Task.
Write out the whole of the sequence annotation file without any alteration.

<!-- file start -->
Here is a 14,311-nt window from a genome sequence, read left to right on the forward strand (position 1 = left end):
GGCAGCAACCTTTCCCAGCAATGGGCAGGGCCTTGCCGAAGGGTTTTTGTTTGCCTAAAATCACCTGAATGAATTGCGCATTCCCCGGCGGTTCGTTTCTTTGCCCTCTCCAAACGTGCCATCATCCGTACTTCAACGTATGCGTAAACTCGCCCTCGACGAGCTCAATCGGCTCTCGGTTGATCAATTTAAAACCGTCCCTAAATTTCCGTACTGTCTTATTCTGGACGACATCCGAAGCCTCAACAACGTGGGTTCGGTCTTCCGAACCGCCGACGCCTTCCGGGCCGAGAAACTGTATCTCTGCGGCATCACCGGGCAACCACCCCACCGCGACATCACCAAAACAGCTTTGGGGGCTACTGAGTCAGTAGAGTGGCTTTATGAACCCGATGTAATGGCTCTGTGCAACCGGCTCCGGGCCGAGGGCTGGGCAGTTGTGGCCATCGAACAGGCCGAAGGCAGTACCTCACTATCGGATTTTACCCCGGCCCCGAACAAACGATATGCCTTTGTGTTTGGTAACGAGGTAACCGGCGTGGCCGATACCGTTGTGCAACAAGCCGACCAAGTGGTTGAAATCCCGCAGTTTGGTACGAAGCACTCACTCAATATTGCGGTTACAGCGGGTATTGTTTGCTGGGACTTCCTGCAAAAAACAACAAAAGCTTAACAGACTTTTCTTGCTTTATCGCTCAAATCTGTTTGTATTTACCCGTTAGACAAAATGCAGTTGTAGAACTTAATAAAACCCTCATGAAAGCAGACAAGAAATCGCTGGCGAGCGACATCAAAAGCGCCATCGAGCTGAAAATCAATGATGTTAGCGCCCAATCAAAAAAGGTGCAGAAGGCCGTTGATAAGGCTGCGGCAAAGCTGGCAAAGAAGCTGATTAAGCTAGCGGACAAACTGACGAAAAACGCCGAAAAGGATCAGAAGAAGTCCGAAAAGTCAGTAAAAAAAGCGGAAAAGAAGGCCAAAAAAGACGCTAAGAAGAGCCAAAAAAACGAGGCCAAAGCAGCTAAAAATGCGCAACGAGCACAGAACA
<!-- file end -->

Here is a 14,311-nt window from a genome sequence, read left to right on the forward strand (position 1 = left end):
GGCAGCAACCTTTCCCAGCAATGGGCAGGGCCTTGCCGAAGGGTTTTTGTTTGCCTAAAATCACCTGAATGAATTGCGCATTCCCCGGCGGTTCGTTTCTTTGCCCTCTCCAAACGTGCCATCATCCGTACTTCAACGTATGCGTAAACTCGCCCTCGACGAGCTCAATCGGCTCTCGGTTGATCAATTTAAAACCGTCCCTAAATTTCCGTACTGTCTTATTCTGGACGACATCCGAAGCCTCAACAACGTGGGTTCGGTCTTCCGAACCGCCGACGCCTTCCGGGCCGAGAAACTGTATCTCTGCGGCATCACCGGGCAACCACCCCACCGCGACATCACCAAAACAGCTTTGGGGGCTACTGAGTCAGTAGAGTGGCTTTATGAACCCGATGTAATGGCTCTGTGCAACCGGCTCCGGGCCGAGGGCTGGGCAGTTGTGGCCATCGAACAGGCCGAAGGCAGTACCTCACTATCGGATTTTACCCCGGCCCCGAACAAACGATATGCCTTTGTGTTTGGTAACGAGGTAACCGGCGTGGCCGATACCGTTGTGCAACAAGCCGACCAAGTGGTTGAAATCCCGCAGTTTGGTACGAAGCACTCACTCAATATTGCGGTTACAGCGGGTATTGTTTGCTGGGACTTCCTGCAAAAAACAACAAAAGCTTAACAGACTTTTCTTGCTTTATCGCTCAAATCTGTTTGTATTTACCCGTTAGACAAAATGCAGTTGTAGAACTTAATAAAACCCTCATGAAAGCAGACAAGAAATCGCTGGCGAGCGACATCAAAAGCGCCATCGAGCTGAAAATCAATGATGTTAGCGCCCAATCAAAAAAGGTGCAGAAGGCCGTTGATAAGGCTGCGGCAAAGCTGGCAAAGAAGCTGATTAAGCTAGCGGACAAACTGACGAAAAACGCCGAAAAGGATCAGAAGAAGTCCGAAAAGTCAGTAAAAAAAGCGGAAAAGAAGGCCAAAAAAGACGCTAAGAAGAGCCAAAAAAACGAGGCCAAAGCAGCTAAAAATGCGCAACGAGCACAGAACA